What the hell happened to Edward Sharpe & the Magnetic Zeroes?

Seriously. What happened to that energetic, fun band that wrote that song that everyone has to have at their wedding? The one that was on Modern Family? They were good; they knew love. This band, whoever they are, seem to be as far removed from that wonderful band as Kiss is. Whereas that band was full of energy and hunger and sheer joy, this band is just depressing. In their first album since singer and long term band member Jade Castrinos left the band in 2014, Edward Sharpe & the Magnetic Zeroes reminds us that everything has its time and some things just aren’t meant to last forever. And that’s really sad.

Throughout ‘PersonA’ there’s a feeling of incoming doom, a disillusionment with belief (and dare I say ‘soul’). The lyrics mention theological topics a lot, and not in a way that is supportive or dismissive, just as a kind of metaphor. That’s not bad by itself – lots of musicians use religious metaphors to emphasise love or despair, but here it just feels empty. Based on the music, it’s obvious that the band wanted to come across as more mature, but in a lot of the songs here, with the way that the songs are written, it’s difficult to tell exactly why they wanted that.

The songs aren’t necessarily bad, but there’s nothing to write home about here either. They’re nice is the best thing that you can say about them. ‘Hot Coals,’ the first song on the album, is hot and very atmospheric, but it’s also very long and meandering. Likewise, while ‘Uncomfortable’ has a lovely blues and soul thing going on, it never attempts anything more impressive than that. ‘Somewhere’ kinda reminds of ‘Here Comes the Sun’ but just doesn’t go anywhere. The best song on the album, without a doubt, is ‘Wake up the Sun.’ But while it’s Ennio Morricone-like melodies impress for a while, it goes a little bit too bombastic towards the end.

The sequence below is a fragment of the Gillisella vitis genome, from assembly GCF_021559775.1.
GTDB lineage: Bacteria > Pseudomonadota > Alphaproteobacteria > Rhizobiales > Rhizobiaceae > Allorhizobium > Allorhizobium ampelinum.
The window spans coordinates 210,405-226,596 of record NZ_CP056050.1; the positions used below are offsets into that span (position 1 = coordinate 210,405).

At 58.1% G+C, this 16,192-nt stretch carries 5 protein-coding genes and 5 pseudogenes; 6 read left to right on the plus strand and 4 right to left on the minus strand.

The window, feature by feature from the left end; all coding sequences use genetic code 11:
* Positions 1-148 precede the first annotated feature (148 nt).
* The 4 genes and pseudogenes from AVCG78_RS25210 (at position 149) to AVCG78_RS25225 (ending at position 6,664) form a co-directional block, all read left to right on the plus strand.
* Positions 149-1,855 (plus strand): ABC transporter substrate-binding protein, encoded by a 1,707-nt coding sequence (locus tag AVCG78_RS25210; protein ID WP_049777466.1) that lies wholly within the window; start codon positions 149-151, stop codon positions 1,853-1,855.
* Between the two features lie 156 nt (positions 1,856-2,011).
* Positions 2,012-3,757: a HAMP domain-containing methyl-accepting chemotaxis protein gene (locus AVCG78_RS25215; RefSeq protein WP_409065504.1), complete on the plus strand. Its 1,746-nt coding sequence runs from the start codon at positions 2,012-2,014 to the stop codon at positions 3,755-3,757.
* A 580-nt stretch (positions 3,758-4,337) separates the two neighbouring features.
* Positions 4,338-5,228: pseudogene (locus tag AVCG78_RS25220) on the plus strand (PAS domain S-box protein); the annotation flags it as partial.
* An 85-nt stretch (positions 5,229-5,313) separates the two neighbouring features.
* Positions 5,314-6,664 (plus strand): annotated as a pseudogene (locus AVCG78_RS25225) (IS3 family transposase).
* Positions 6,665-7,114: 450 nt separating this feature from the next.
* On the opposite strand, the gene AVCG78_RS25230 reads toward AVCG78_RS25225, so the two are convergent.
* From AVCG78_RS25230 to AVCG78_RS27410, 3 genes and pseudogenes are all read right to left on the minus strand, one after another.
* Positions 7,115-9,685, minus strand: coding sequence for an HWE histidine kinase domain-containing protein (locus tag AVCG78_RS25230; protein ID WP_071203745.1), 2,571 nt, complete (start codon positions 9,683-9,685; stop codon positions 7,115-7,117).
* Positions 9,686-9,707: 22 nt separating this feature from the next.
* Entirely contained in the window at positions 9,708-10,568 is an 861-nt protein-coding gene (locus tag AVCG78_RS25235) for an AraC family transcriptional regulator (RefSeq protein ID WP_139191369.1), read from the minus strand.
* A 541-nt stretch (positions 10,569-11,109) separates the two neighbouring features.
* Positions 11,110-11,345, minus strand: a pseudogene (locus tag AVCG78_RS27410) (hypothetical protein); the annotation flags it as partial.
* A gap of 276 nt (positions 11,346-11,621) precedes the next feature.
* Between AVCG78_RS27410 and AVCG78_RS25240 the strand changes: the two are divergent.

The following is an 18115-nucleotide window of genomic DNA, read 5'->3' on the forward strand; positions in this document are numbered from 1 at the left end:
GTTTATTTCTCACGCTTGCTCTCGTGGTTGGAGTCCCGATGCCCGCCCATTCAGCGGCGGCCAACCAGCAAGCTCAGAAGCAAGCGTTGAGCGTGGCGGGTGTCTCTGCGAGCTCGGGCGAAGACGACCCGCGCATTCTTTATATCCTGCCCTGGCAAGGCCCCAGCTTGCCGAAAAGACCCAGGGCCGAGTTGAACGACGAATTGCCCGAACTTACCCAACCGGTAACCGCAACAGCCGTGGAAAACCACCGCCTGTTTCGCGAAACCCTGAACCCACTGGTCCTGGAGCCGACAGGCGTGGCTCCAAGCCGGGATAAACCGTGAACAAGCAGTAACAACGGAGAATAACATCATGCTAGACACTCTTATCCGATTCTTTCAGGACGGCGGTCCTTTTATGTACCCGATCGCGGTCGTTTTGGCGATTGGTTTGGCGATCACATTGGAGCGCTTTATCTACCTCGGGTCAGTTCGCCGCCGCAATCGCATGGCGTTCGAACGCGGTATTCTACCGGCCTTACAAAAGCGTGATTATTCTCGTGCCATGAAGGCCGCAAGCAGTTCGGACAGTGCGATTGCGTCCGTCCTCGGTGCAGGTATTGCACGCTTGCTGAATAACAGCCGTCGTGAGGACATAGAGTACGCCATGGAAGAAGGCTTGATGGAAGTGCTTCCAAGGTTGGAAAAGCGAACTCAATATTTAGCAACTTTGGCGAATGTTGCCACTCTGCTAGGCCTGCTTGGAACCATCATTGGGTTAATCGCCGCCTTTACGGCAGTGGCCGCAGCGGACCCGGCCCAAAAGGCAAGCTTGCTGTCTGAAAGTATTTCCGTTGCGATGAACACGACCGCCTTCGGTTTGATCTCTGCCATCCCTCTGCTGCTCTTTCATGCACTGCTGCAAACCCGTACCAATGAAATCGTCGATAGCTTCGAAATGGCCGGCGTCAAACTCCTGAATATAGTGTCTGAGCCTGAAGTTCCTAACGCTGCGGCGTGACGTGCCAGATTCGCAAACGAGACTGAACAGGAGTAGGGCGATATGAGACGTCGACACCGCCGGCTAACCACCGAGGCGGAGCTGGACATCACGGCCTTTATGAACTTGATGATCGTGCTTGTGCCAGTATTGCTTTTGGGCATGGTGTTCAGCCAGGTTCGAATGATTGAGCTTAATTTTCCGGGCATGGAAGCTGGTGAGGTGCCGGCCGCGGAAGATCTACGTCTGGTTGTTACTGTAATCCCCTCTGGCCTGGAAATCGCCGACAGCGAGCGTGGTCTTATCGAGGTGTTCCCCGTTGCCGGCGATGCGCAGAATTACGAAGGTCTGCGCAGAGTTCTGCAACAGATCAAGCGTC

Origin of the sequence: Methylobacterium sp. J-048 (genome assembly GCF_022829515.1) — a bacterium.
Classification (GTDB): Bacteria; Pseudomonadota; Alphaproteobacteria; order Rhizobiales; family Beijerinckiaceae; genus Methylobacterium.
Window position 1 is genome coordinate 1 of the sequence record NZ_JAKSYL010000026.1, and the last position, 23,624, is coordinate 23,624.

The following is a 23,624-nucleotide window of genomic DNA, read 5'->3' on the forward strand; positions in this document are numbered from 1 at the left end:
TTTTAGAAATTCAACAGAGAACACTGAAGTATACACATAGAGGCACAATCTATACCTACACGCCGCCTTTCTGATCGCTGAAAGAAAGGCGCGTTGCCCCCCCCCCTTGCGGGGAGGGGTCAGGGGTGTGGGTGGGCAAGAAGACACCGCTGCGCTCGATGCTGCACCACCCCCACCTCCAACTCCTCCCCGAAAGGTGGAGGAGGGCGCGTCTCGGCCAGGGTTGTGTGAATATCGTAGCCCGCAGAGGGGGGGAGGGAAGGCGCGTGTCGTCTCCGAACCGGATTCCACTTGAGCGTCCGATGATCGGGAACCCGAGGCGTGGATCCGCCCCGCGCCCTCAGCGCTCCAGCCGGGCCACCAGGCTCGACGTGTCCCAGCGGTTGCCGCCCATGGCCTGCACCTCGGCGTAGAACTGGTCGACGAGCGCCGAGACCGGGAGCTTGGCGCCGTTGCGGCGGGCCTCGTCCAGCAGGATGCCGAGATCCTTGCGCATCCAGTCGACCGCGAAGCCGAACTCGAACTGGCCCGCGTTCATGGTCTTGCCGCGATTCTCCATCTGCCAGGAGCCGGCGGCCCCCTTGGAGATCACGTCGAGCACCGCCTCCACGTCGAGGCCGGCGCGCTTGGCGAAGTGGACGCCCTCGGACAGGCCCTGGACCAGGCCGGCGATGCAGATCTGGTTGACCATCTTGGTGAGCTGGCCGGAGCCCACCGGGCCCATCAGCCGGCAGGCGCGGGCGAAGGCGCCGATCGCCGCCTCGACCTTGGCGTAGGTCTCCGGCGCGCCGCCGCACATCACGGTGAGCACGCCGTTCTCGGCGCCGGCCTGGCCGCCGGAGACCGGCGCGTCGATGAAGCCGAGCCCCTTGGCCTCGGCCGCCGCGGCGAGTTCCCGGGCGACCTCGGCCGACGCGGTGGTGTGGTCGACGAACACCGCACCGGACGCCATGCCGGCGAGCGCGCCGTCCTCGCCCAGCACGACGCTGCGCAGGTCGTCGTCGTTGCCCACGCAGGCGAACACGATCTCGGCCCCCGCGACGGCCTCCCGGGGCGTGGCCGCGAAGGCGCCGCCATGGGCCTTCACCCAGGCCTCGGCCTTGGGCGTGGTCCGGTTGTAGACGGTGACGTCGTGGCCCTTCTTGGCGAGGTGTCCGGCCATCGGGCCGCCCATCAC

And that’s sad. While Edward Sharpe & the Magnetic Zeroes have never been a band in the mainstream, they’ve never been a depressing band. And that’s what this is: a depressing, meandering record that makes you wonder if it’s time for this once great band to call it quits and go home.

‘PersonA’ is out now on Community Music Group LLC.

This Edward Sharpe & the Magnetic Zeroes article was written by Ian Bailey, a GIGsoup contributor

Edward Sharpe & the Magnetic Zeroes ‘PersonA’ - ALBUM REVIEW

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